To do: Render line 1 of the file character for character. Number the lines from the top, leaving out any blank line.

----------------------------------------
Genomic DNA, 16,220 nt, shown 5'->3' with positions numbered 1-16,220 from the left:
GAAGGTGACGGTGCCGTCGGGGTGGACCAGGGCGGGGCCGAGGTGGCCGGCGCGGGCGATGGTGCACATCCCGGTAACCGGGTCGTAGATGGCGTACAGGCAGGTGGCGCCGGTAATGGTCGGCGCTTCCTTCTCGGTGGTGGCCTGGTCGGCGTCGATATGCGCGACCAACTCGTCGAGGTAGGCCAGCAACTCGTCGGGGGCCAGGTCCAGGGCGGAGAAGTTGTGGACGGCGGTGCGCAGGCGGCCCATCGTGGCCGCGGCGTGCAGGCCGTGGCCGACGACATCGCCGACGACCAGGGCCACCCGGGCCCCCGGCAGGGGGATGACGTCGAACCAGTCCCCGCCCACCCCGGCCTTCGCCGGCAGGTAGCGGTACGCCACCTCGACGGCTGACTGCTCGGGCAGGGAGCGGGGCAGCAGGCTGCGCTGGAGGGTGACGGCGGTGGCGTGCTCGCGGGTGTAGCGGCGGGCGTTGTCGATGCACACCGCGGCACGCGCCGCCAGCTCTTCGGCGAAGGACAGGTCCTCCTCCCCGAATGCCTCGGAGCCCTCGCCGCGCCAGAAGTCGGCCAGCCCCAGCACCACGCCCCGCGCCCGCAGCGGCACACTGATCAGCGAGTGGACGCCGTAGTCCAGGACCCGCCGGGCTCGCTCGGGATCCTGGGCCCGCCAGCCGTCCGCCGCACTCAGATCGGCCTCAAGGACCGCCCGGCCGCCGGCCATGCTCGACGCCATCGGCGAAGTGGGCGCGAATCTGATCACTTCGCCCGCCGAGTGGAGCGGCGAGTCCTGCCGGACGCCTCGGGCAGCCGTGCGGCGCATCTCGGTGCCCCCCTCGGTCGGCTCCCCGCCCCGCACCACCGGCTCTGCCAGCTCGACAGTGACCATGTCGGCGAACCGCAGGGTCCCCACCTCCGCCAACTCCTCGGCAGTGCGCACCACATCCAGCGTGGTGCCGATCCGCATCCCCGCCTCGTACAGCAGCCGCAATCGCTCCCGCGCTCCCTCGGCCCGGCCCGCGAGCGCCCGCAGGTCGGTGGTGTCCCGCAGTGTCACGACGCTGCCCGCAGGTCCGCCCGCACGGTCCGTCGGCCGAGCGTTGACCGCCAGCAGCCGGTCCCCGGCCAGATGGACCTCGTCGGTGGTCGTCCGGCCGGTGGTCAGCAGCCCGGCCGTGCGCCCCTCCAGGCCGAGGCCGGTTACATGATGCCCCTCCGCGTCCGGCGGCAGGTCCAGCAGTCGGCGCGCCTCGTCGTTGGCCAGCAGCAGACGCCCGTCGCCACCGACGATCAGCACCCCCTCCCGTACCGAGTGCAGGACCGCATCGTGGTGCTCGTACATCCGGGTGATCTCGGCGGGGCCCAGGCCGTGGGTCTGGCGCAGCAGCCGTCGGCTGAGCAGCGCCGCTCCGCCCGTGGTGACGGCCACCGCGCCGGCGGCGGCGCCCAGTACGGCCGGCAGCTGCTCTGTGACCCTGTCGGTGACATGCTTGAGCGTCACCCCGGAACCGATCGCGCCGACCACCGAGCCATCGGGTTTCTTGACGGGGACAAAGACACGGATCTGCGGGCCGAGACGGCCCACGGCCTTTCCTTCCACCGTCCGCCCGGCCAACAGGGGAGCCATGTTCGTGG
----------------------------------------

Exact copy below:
Genomic DNA, 16,220 nt, shown 5'->3' with positions numbered 1-16,220 from the left: